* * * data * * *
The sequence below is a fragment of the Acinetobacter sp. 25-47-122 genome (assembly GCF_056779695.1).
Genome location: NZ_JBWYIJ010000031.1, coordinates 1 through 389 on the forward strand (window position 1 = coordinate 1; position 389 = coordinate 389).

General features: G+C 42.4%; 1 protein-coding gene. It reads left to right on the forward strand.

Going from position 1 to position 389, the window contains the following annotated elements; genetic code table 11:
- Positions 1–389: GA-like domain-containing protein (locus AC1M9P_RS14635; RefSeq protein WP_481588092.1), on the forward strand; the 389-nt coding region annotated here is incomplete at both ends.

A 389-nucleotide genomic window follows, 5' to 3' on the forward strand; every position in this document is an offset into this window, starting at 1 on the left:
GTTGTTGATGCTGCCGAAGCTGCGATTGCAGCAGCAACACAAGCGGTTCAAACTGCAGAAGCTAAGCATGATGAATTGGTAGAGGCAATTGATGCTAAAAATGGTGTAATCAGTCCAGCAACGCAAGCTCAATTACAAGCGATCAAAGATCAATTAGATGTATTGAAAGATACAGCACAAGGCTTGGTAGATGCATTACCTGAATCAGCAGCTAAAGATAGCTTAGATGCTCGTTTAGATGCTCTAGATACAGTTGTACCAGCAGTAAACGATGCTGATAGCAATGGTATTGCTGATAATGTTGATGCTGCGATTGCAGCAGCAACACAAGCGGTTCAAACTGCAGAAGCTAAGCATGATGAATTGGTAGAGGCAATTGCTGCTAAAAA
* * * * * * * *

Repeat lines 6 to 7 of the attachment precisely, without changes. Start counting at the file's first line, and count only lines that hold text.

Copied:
A 389-nucleotide genomic window follows, 5' to 3' on the forward strand; every position in this document is an offset into this window, starting at 1 on the left:
GTTGTTGATGCTGCCGAAGCTGCGATTGCAGCAGCAACACAAGCGGTTCAAACTGCAGAAGCTAAGCATGATGAATTGGTAGAGGCAATTGATGCTAAAAATGGTGTAATCAGTCCAGCAACGCAAGCTCAATTACAAGCGATCAAAGATCAATTAGATGTATTGAAAGATACAGCACAAGGCTTGGTAGATGCATTACCTGAATCAGCAGCTAAAGATAGCTTAGATGCTCGTTTAGATGCTCTAGATACAGTTGTACCAGCAGTAAACGATGCTGATAGCAATGGTATTGCTGATAATGTTGATGCTGCGATTGCAGCAGCAACACAAGCGGTTCAAACTGCAGAAGCTAAGCATGATGAATTGGTAGAGGCAATTGCTGCTAAAAA